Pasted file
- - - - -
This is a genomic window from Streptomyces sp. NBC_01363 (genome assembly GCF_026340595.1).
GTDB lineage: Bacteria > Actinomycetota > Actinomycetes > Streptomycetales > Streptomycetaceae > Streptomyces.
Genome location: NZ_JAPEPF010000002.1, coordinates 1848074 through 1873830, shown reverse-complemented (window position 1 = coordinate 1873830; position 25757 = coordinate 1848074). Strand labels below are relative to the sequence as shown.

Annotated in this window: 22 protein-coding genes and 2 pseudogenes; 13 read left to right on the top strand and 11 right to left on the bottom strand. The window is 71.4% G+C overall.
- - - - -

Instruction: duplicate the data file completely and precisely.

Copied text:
This is a genomic window from Streptomyces sp. NBC_01363 (genome assembly GCF_026340595.1).
GTDB lineage: Bacteria > Actinomycetota > Actinomycetes > Streptomycetales > Streptomycetaceae > Streptomyces.
Genome location: NZ_JAPEPF010000002.1, coordinates 1848074 through 1873830, shown reverse-complemented (window position 1 = coordinate 1873830; position 25757 = coordinate 1848074). Strand labels below are relative to the sequence as shown.

Annotated in this window: 22 protein-coding genes and 2 pseudogenes; 13 read left to right on the top strand and 11 right to left on the bottom strand. The window is 71.4% G+C overall.